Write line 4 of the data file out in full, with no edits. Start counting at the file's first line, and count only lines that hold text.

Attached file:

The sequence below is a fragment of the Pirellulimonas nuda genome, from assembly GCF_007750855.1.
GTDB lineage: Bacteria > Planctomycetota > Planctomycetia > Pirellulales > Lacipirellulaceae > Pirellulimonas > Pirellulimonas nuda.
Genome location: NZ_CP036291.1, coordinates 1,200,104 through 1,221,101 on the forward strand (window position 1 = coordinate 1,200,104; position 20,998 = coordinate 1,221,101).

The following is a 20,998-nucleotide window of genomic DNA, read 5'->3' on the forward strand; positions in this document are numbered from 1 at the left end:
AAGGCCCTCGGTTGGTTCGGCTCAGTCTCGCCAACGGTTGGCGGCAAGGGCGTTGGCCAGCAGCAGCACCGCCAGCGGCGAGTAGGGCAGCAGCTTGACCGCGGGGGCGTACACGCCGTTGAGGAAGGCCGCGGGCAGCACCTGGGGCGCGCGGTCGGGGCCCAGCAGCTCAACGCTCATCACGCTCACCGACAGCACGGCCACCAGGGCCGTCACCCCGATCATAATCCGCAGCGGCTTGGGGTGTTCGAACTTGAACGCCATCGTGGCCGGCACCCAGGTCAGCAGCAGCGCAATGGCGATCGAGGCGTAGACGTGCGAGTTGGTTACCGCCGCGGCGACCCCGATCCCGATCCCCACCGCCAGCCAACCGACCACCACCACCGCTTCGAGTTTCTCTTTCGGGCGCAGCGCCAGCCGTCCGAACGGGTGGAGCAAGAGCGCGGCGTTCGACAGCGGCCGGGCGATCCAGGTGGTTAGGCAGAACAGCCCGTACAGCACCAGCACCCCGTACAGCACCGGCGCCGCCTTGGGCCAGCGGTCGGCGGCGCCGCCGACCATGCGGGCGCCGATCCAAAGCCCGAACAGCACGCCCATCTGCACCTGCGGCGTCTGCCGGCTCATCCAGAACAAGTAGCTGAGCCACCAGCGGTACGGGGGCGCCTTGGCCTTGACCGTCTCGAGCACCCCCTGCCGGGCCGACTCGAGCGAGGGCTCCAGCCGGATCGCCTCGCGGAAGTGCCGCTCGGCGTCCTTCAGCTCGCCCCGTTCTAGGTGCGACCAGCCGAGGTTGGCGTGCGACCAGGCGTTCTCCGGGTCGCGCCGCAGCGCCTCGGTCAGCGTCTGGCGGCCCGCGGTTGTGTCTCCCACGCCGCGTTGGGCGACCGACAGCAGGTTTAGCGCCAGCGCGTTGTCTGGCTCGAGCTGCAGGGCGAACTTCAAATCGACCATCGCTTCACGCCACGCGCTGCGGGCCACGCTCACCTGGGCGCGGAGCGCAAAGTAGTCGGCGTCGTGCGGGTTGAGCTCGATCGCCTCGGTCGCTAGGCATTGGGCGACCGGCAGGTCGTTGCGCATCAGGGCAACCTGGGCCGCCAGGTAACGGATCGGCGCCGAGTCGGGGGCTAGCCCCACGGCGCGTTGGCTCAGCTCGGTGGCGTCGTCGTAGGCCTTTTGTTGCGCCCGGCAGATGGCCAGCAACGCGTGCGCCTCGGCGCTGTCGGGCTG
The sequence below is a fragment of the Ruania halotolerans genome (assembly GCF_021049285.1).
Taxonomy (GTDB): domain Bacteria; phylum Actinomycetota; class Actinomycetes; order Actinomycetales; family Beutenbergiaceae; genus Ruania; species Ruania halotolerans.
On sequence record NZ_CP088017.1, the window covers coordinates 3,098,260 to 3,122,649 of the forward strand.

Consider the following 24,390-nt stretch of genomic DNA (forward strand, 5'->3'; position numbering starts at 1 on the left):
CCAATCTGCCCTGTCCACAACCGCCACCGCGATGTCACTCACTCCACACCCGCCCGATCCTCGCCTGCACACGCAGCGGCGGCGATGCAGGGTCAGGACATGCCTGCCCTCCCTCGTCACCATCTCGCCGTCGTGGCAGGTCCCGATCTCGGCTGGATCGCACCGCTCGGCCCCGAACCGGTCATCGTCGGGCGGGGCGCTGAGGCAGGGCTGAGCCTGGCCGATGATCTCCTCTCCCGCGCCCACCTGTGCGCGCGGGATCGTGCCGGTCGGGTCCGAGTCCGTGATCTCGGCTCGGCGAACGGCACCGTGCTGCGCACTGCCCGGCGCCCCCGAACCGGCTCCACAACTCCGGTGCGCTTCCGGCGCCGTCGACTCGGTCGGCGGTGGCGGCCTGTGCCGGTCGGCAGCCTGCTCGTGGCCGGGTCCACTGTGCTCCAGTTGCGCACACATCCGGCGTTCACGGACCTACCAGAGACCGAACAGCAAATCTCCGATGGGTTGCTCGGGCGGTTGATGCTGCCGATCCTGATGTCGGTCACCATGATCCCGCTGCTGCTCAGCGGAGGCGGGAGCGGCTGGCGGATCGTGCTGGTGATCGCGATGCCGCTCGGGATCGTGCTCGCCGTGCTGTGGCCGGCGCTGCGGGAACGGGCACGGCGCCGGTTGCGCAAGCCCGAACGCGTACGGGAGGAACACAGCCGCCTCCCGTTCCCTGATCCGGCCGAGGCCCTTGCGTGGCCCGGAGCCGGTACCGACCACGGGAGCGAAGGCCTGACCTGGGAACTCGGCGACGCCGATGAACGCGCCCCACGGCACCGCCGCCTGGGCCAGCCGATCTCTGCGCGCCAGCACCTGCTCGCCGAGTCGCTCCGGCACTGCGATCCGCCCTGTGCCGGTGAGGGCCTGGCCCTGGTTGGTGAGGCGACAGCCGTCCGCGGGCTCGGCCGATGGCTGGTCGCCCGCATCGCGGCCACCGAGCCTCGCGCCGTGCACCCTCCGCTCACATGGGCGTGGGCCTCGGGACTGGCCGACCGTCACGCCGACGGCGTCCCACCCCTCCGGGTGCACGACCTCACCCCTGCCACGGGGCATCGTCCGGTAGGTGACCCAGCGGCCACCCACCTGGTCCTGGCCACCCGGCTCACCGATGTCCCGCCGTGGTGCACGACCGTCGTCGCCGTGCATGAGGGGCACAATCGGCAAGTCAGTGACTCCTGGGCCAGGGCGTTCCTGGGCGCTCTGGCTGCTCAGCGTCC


The following is a 20,998-nucleotide window of genomic DNA, read 5'->3' on the forward strand; positions in this document are numbered from 1 at the left end: